“And for the precious things of the earth and fulness thereof, and for the good will of him that dwelt in the bush,” by Louis A. Dole

Read the original sermon in PDF format

“And for the precious things of the earth and fulness thereof, and for the good will of him that dwelt in the bush.” – Deuteronomy 33:16

Readings

Deuteronomy 33:1-16 · Revelation 5 · Psalm 145

Sermon

Moses was nearing the time of his passing into the spiritual world, and after the eastern custom, having called the tribes together, he pronounced a blessing upon each of them. The words of our text form a part of the blessing pronounced upon Joseph as represented by the tribes of Ephraim and Manasseh.

The blessing of the text must have brought back wonderful memories, for the story of Israel as a nation began with the appearance of the Lord in the burning bush. The Israelites had lived as a subject race in Egypt for over two centuries, and yet had been kept quite distinct from the Egyptians. It is remarkable that the peoples had not wholly mingled, for the very name of Jehovah had been lost during the stay in Egypt. But to Moses in his eightieth year was given the experience at the burning bush. It was then that he heard the command to lead the people to the land promised to their fathers. He at first shrank from the great task, and only when he was convinced by miracles that the Lord would be with him did he undertake it. But he who dwelt in the bush took the people across the sea, fed them in the wilderness, protected them from their enemies, and finally brought them to the borders of the promised land. How difficult had been the way! How often had the people rebelled, and wished that they might go back to Egypt! Even Moses was at times discouraged. But now the journey’s end was being reached, and he had the satisfaction of knowing that his leadership had not been in vain. As he is about to resign his authority to Joshua, he thinks of how the Lord had been with them and had led them all the way, and commends the tribes of Ephraim and Manasseh to the good will of Him that dwelt in the bush.

To the Jews Jehovah was invisible; of Him they were not to attempt to make any likeness. Yet, although invisible, they felt that He was God of gods and Lord of lords, and knew that it was He that dwelt in the bush, the bramble. To have appeared in the olive, the vine, or the fig would have seemed more appropriate, but He had been heard from the bush.

In this we have revealed a fundamental truth of religion, that the Lord dwells in the commonest experiences of human life, and happy is he who sees Him there. For as the days and years pass, and as a man passes the threescore years and ten, he will remember the good will of Him that dwelt in the bush.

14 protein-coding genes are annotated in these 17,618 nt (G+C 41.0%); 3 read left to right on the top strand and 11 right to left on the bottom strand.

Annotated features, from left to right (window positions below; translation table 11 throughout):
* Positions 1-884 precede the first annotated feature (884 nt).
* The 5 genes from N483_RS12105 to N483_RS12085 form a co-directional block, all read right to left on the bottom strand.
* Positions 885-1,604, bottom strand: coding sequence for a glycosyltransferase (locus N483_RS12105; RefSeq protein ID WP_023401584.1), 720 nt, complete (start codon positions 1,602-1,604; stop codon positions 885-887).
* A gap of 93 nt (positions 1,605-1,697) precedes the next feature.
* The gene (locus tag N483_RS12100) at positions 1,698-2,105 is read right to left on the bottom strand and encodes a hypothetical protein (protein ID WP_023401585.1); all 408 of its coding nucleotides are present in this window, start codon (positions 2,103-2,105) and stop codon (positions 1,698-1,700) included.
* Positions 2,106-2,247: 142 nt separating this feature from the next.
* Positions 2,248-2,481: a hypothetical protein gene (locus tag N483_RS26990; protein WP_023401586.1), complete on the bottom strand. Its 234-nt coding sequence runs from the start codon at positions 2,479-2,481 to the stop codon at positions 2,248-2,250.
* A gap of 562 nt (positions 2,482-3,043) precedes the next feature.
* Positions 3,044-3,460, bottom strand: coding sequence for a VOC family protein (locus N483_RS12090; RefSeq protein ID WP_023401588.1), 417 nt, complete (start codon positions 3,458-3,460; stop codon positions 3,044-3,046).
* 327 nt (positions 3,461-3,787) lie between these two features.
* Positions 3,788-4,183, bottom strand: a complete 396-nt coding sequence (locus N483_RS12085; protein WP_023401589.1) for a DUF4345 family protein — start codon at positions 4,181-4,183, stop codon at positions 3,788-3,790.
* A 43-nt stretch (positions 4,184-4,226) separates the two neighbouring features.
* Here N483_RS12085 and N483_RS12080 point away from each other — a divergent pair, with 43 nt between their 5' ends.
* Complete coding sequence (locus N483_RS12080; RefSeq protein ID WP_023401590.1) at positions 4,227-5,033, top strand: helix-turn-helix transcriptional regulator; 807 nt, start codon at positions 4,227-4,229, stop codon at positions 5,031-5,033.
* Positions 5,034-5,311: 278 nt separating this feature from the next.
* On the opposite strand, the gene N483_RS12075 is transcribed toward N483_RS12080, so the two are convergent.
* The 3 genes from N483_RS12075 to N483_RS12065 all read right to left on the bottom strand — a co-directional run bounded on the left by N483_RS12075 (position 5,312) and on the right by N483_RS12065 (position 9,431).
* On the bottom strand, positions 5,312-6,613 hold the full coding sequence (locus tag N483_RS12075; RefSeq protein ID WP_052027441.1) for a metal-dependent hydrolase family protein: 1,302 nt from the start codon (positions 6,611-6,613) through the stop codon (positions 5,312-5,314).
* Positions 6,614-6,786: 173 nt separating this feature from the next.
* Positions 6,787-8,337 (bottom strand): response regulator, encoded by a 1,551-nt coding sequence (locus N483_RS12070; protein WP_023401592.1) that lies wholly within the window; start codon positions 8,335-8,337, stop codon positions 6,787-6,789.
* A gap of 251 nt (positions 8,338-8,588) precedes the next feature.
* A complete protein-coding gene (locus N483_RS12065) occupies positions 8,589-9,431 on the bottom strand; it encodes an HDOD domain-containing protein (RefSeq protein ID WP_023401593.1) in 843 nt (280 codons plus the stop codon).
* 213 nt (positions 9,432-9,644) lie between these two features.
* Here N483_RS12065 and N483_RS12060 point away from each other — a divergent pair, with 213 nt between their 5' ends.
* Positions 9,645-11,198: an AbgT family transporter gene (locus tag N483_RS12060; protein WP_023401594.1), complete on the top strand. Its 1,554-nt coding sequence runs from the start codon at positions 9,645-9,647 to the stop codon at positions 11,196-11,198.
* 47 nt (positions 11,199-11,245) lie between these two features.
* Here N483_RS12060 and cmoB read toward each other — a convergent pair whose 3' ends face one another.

Please click here to read on.

“And it came to pass, when Pharaoh had let the people go, that God led them not through the way of the land of the Philistines, although that was near,” by Louis A. Dole

Read the original sermon in PDF format

“And it came to pass, when Pharaoh had let the people go, that God led them not through the way of the land of the Philistines, although that was near; for God said, Lest peradventure the people repent when they see war, and they return to Egypt.” – Exodus 13:17

Readings

Exodus 13:14-22 · Matthew 26:31-46 · Psalm 62

Sermon

The distance from northern Egypt, where the Israelites had been dwelling, to Jerusalem, which was to be their future capital, was about two hundred miles by the direct route, whereas the distance by the route they actually traversed was not less than four times as great. The way by the seacoast, which led through the land of the Philistines, was near, but the way through the desert was far; and not only was it far but it was through almost foodless and waterless country. Yet the Lord led the Israelites by that long and difficult way.

The Christian Church has long recognized that the journey from Egypt to Canaan is a type of our preparation for heaven. They think of Egypt as picturing the state of life into which we are born, the love of sensual, selfish, and worldly things; the journey in the wilderness has been dimly seen to be the type of trials which are met with, the crossing of the Jordan the passage from the natural to the spiritual, and the entrance into Canaan the reward and rest of heaven. There is much that is true and helpful in this interpretation, but it overlooks the fact that some of Israel’s hardest battles were fought after they crossed the Jordan, and that it was not until the time of Solomon that the country had rest from war.

Please click here to read on.

“Not one thing hath failed of all the good things which the Lord your God spake concerning you,” by Louis A. Dole

Read the original sermon in PDF format

“And behold, this day I am going the way of all the earth: and ye know in all your hearts and in all your souls, that not one thing hath failed of all the good things which the Lord your God spake concerning you; all are come to pass unto you, and not one thing hath failed thereof.” – Joshua 23:14

Readings

Joshua 23 · John 12:20-36 · Psalm 107

Sermon

These words Joshua spoke to the people of Israel with their elders and heads, their judges and officers. Joshua was old and he knew that he was about to die. So he assembled the people at Shechem. It was an impressive occasion. Joshua had led them to victory. He had made of Israel a nation, and had seen them settled in the land promised to them of old, to which they had looked forward with hope for many years. So Joshua wished to give them his counsel and his blessing. He was the same man in dying that he had been in living – calm, brave, and unwavering.

Please click here to read on.